Complete Guide – Workplace Conflict Resolution

Work can be stressful. 

Deadlines and pressure to hit targets can lead to conflict as colleagues vie for position and compete with each other. Stress and tiredness only make things worse. 

Learning to get along with other people, whether they are colleagues, suppliers or customers, is a vital career skill. 

It is a vital step to having real impact and influence at work.

It’s also critical for our well-being, as we spend most of our waking hours at work.

Taking care of a workplace is a key skill covered in our line manager courses.

What Is Conflict Resolution? 

Conflict resolution is the process of bringing two or more parties who are in dispute to a peaceful, lasting solution. 

To resolve conflicts, conversations between the two parties or more will need to occur.

Both will need to compromise and practise active listening to reach a win-win solution.

Why Is Conflict Management Important?

Conflict is an inevitable part of life. 

We all have different personalities, points of view and experience. Combining these different ways of thinking is why teams can be so much more effective than just one individual. 

The opposite side of that is that sometimes we disagree strongly with our work colleagues’ views. 

Conflict management works to manage that conflict before it becomes a disruptive problem within the workplace.

It ensures that teams with divergent points of view do not fall apart because of those differences. It allows them to continue working together productively.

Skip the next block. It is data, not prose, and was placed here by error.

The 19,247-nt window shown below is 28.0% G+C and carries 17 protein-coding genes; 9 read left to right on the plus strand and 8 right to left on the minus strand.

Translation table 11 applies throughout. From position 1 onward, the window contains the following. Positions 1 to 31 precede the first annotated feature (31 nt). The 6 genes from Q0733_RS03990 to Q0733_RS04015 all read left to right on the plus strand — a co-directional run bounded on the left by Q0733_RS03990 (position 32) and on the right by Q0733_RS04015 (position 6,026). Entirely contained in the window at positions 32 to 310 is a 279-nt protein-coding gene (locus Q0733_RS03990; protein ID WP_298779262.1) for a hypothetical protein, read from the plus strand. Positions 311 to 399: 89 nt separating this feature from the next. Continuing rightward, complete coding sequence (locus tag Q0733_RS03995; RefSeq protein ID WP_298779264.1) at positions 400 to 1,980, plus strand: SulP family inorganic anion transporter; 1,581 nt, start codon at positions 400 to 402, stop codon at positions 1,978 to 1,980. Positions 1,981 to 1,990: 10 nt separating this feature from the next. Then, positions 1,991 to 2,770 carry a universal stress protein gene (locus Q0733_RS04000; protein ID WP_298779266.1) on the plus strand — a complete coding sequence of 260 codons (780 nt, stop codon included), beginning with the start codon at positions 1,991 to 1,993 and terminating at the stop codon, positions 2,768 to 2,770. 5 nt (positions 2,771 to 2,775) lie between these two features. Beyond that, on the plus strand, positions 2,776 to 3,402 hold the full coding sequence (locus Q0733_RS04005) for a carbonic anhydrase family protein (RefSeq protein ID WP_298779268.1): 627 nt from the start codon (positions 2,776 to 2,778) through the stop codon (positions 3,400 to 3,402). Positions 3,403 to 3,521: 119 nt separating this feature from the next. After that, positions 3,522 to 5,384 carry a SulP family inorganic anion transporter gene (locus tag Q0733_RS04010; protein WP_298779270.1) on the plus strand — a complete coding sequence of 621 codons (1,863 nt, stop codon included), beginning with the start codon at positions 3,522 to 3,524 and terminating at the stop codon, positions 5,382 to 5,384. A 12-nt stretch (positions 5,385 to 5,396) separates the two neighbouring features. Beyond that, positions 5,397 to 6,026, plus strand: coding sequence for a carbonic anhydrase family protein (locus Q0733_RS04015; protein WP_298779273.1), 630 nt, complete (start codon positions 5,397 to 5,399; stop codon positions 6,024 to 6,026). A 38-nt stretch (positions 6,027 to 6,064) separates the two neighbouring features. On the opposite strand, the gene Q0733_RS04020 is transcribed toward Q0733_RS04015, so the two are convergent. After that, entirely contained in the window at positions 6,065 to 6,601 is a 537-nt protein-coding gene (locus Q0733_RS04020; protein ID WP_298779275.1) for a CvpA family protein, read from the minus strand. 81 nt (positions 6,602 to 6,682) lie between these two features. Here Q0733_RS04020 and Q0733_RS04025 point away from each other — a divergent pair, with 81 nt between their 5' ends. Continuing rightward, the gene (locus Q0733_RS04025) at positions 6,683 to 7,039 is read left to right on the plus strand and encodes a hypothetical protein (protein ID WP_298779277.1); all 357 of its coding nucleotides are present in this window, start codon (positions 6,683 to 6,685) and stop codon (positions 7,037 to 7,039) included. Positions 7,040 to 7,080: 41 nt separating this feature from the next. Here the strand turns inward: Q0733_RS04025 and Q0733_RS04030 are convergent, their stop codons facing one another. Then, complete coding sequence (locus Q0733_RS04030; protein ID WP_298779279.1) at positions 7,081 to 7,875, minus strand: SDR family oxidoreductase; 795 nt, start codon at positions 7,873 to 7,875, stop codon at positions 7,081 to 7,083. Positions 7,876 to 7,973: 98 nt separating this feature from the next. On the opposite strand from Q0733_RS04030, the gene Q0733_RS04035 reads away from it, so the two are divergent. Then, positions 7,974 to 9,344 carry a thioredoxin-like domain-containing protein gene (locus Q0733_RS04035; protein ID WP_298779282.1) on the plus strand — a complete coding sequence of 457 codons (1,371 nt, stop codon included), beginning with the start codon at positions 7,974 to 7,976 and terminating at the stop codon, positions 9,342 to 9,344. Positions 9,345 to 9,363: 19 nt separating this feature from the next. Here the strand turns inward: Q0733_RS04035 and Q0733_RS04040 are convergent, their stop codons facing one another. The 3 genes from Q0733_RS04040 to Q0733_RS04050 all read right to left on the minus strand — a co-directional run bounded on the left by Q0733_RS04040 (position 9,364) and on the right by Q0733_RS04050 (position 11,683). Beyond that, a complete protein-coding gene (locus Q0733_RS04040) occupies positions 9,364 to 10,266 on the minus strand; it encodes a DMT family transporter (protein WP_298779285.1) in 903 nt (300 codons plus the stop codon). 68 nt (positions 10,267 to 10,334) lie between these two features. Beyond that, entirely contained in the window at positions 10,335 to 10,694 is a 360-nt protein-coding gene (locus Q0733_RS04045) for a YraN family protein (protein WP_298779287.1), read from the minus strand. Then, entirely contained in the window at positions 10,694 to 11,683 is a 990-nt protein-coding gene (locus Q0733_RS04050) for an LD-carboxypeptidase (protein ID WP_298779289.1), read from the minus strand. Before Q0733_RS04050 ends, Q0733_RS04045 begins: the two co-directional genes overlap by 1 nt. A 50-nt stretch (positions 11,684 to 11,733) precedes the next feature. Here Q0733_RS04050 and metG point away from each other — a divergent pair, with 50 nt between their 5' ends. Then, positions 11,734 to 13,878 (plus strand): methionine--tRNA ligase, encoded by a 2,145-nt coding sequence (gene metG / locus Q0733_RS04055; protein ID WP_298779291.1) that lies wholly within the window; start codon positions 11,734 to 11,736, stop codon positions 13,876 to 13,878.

The Difference Between Conflict and Disagreement

Conflicts and disagreements are two different things. 

A conflict is much more severe than a disagreement.

Conflicts are often a result of multiples issues and emotions, which become broader as time passes. 

They often grow slowly over time, going unnoticed, until they suddenly boil over and becoming highly problematic. 

Growing slowly over time, they can become quite deep-rooted and require a fair amount of time and effort to defuse. 

Disagreements are short-term disputes and usually focused on a specific issue.

A dispute is typically a clash between needs and wants, which can be quickly resolved through compromise and also getting both parties to take some time to listen carefully to and understand each other’s position.

For more on conflict, find out how micromanagement can harm a workplace here!

Common Causes of Conflict In the Workplace

The major causes of workplace conflicts are:

  • Team Dynamics

The status quo in a team can be upset in lots of ways. 

Some people can respond to this type of challenge in counterproductive ways, leading to disputes with other team members. 

Typical examples of when a team dynamic will change are when someone new joins a team or a dispute between team members. 

  • Unclear Roles & Responsibilities

If roles and responsibilities are unclear within a team, conflict often results. Tasks not clearly allocated to a team member often go unfinished. 

Team members believing that others should be completing an unallocated task (often wrongly!) can then rapidly lead to a dispute.